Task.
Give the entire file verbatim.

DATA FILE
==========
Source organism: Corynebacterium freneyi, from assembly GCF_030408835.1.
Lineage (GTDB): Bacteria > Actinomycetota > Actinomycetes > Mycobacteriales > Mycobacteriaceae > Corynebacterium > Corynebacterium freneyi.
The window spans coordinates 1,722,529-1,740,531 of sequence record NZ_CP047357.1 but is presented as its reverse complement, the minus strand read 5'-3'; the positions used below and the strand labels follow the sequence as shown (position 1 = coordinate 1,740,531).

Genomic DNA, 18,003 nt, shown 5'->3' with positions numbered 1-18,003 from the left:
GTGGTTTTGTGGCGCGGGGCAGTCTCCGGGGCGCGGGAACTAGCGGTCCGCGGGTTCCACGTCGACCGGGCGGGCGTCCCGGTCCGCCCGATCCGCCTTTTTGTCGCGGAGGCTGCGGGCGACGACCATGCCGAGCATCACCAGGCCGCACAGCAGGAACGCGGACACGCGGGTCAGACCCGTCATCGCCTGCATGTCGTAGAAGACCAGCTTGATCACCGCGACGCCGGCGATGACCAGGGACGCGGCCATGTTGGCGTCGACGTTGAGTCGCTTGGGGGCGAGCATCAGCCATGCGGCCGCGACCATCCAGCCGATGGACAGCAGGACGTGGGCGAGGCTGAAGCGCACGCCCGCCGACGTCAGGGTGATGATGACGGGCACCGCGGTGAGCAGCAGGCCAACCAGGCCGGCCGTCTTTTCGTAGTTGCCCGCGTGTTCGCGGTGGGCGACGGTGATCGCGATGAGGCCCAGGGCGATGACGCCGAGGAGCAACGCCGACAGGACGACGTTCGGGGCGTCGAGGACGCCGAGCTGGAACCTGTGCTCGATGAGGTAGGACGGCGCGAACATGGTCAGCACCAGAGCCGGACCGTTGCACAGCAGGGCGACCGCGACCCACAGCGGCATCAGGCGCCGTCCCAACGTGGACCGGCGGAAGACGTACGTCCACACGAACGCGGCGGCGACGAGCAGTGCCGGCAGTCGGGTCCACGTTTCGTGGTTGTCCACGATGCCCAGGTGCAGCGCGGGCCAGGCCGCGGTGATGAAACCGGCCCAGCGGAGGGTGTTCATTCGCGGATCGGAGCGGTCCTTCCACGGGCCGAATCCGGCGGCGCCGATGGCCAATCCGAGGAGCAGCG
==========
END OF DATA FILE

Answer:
Source organism: Corynebacterium freneyi, from assembly GCF_030408835.1.
Lineage (GTDB): Bacteria > Actinomycetota > Actinomycetes > Mycobacteriales > Mycobacteriaceae > Corynebacterium > Corynebacterium freneyi.
The window spans coordinates 1,722,529-1,740,531 of sequence record NZ_CP047357.1 but is presented as its reverse complement, the minus strand read 5'-3'; the positions used below and the strand labels follow the sequence as shown (position 1 = coordinate 1,740,531).

Genomic DNA, 18,003 nt, shown 5'->3' with positions numbered 1-18,003 from the left:
GTGGTTTTGTGGCGCGGGGCAGTCTCCGGGGCGCGGGAACTAGCGGTCCGCGGGTTCCACGTCGACCGGGCGGGCGTCCCGGTCCGCCCGATCCGCCTTTTTGTCGCGGAGGCTGCGGGCGACGACCATGCCGAGCATCACCAGGCCGCACAGCAGGAACGCGGACACGCGGGTCAGACCCGTCATCGCCTGCATGTCGTAGAAGACCAGCTTGATCACCGCGACGCCGGCGATGACCAGGGACGCGGCCATGTTGGCGTCGACGTTGAGTCGCTTGGGGGCGAGCATCAGCCATGCGGCCGCGACCATCCAGCCGATGGACAGCAGGACGTGGGCGAGGCTGAAGCGCACGCCCGCCGACGTCAGGGTGATGATGACGGGCACCGCGGTGAGCAGCAGGCCAACCAGGCCGGCCGTCTTTTCGTAGTTGCCCGCGTGTTCGCGGTGGGCGACGGTGATCGCGATGAGGCCCAGGGCGATGACGCCGAGGAGCAACGCCGACAGGACGACGTTCGGGGCGTCGAGGACGCCGAGCTGGAACCTGTGCTCGATGAGGTAGGACGGCGCGAACATGGTCAGCACCAGAGCCGGACCGTTGCACAGCAGGGCGACCGCGACCCACAGCGGCATCAGGCGCCGTCCCAACGTGGACCGGCGGAAGACGTACGTCCACACGAACGCGGCGGCGACGAGCAGTGCCGGCAGTCGGGTCCACGTTTCGTGGTTGTCCACGATGCCCAGGTGCAGCGCGGGCCAGGCCGCGGTGATGAAACCGGCCCAGCGGAGGGTGTTCATTCGCGGATCGGAGCGGTCCTTCCACGGGCCGAATCCGGCGGCGCCGATGGCCAATCCGAGGAGCAGCG